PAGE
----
The increasing analysis of quality of life issues for people with disabilities has not been paralleled in relation to people with profound intellectual and multiple disabilities (PIMDs). This is nowhere more the case than with regard to the impact of health status on their quality of life. In addition, people with PIMDs, and the interventions which they require, have not been included within wider considerations of the economics of healthcare and its relation to rational decision-making regarding medical provision. The present exploratory study considered the impact of a wide range of surgical and orthotic interventions on the quality of life of 27 children and adults with PIMDs. These were explored on a pre-post-test basis with respect to: (1) the economic costs associated with surgical and orthotic interventions; (2) clinical assessment of function and behaviour; (3) the participants' and carers' quality of life; and (4) carer satisfaction with the interventions. The results are presented with respect to these individual areas and the extent to which the findings are congruent. The need for the development of these measures to meet the specific requirements of this population and the development of a more formal model integrating these steps are considered.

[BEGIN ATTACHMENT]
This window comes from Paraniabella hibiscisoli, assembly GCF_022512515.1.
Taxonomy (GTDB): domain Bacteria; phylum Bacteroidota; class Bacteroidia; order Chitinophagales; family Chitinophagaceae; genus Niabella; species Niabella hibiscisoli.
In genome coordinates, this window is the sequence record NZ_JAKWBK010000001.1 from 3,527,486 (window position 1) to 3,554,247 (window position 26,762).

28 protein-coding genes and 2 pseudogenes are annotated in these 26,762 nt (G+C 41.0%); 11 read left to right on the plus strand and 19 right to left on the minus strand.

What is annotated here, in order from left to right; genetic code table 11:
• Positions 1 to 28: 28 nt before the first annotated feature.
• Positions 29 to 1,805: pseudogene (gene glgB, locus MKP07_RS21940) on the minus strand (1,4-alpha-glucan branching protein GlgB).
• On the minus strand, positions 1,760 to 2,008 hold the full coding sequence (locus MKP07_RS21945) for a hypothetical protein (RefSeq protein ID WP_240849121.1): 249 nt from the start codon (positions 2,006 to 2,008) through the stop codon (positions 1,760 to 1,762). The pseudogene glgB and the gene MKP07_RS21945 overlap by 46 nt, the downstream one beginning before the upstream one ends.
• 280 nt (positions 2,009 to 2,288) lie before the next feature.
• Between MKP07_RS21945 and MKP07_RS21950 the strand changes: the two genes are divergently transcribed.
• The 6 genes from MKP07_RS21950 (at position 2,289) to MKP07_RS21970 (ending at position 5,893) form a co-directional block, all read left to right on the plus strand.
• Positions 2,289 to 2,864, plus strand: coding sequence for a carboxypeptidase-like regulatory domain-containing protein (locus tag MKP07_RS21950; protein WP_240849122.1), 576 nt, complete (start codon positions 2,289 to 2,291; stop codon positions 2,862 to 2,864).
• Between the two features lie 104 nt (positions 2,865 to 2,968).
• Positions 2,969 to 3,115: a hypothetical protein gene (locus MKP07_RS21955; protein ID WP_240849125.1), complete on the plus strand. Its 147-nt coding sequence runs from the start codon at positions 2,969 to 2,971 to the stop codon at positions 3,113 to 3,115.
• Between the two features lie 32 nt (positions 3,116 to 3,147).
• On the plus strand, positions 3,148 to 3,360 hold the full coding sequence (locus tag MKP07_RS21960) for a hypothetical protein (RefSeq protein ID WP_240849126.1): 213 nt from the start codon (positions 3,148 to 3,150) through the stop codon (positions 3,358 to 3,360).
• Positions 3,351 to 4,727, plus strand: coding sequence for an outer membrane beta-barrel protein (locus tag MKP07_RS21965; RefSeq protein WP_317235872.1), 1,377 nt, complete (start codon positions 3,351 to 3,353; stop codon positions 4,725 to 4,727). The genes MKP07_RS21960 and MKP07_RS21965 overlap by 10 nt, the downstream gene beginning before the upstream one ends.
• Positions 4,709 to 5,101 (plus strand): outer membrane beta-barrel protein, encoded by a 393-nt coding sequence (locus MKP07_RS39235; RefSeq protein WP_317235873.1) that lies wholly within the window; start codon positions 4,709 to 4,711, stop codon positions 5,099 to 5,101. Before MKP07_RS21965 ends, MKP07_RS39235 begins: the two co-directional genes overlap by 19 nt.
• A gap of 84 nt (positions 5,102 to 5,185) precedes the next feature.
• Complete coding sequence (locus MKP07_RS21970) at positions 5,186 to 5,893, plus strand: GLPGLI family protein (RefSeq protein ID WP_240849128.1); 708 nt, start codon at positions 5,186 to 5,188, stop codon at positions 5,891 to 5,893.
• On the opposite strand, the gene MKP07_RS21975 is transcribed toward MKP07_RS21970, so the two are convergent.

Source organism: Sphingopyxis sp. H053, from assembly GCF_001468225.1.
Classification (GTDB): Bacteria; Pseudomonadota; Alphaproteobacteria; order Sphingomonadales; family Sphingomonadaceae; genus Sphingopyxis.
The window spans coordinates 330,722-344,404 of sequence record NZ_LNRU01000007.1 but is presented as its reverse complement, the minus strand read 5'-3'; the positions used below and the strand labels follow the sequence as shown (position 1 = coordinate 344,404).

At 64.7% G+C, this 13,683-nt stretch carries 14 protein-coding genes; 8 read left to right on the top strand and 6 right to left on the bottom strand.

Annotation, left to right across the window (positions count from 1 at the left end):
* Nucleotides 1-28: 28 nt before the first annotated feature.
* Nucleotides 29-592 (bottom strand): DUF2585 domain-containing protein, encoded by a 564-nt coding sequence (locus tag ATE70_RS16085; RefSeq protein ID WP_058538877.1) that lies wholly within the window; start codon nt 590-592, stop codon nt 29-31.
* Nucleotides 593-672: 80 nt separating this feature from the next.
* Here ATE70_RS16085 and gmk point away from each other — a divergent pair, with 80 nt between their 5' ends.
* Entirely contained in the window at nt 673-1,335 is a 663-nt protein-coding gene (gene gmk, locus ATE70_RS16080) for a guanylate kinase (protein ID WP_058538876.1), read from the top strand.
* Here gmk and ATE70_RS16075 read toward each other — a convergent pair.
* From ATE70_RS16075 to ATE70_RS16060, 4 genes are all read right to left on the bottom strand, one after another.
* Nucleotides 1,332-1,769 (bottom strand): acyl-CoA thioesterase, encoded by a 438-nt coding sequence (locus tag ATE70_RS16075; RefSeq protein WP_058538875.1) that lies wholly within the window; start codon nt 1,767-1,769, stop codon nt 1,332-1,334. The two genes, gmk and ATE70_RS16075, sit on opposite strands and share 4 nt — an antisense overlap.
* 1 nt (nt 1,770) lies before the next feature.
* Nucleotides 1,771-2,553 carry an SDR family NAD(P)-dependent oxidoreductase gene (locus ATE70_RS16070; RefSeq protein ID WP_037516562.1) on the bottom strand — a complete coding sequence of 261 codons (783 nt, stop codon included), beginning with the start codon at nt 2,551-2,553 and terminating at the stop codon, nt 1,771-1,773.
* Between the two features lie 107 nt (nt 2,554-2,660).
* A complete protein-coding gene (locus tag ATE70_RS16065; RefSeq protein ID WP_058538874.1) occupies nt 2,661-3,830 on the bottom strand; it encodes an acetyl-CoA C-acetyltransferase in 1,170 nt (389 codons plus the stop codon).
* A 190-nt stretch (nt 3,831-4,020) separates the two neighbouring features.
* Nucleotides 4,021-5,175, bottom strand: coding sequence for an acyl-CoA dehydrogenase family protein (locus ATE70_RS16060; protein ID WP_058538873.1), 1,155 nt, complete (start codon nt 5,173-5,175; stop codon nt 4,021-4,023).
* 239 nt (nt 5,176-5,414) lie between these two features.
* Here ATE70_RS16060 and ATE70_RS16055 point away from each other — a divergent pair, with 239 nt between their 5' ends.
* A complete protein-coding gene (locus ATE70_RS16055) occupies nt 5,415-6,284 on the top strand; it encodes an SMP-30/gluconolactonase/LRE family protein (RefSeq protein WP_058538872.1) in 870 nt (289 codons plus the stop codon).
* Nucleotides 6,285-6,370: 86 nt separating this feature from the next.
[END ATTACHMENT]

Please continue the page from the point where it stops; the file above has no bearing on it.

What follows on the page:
|Number of pages||23|
|Journal||Journal of Applied Research in Intellectual Disabilities|
|Publication status||Published - 2000|